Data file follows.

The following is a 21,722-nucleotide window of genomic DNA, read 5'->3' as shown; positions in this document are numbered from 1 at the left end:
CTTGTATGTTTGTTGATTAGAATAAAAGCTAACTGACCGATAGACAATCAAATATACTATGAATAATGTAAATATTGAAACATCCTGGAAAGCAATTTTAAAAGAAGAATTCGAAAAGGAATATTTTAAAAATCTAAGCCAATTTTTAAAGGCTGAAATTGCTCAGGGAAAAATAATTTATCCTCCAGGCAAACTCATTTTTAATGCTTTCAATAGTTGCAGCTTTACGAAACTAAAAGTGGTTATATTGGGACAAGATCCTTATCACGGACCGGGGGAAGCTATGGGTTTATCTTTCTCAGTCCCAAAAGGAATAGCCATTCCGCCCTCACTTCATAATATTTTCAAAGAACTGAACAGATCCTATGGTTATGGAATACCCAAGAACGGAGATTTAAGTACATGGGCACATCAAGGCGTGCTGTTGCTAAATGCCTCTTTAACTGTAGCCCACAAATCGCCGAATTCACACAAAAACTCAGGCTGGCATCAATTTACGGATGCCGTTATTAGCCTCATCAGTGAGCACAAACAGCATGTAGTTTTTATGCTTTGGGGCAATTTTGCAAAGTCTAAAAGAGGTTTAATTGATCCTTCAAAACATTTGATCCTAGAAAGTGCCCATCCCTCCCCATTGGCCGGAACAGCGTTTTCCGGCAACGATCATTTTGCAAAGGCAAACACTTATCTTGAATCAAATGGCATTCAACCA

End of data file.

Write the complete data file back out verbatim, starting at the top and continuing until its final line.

The following is a 21,722-nucleotide window of genomic DNA, read 5'->3' as shown; positions in this document are numbered from 1 at the left end:
CTTGTATGTTTGTTGATTAGAATAAAAGCTAACTGACCGATAGACAATCAAATATACTATGAATAATGTAAATATTGAAACATCCTGGAAAGCAATTTTAAAAGAAGAATTCGAAAAGGAATATTTTAAAAATCTAAGCCAATTTTTAAAGGCTGAAATTGCTCAGGGAAAAATAATTTATCCTCCAGGCAAACTCATTTTTAATGCTTTCAATAGTTGCAGCTTTACGAAACTAAAAGTGGTTATATTGGGACAAGATCCTTATCACGGACCGGGGGAAGCTATGGGTTTATCTTTCTCAGTCCCAAAAGGAATAGCCATTCCGCCCTCACTTCATAATATTTTCAAAGAACTGAACAGATCCTATGGTTATGGAATACCCAAGAACGGAGATTTAAGTACATGGGCACATCAAGGCGTGCTGTTGCTAAATGCCTCTTTAACTGTAGCCCACAAATCGCCGAATTCACACAAAAACTCAGGCTGGCATCAATTTACGGATGCCGTTATTAGCCTCATCAGTGAGCACAAACAGCATGTAGTTTTTATGCTTTGGGGCAATTTTGCAAAGTCTAAAAGAGGTTTAATTGATCCTTCAAAACATTTGATCCTAGAAAGTGCCCATCCCTCCCCATTGGCCGGAACAGCGTTTTCCGGCAACGATCATTTTGCAAAGGCAAACACTTATCTTGAATCAAATGGCATTCAACCA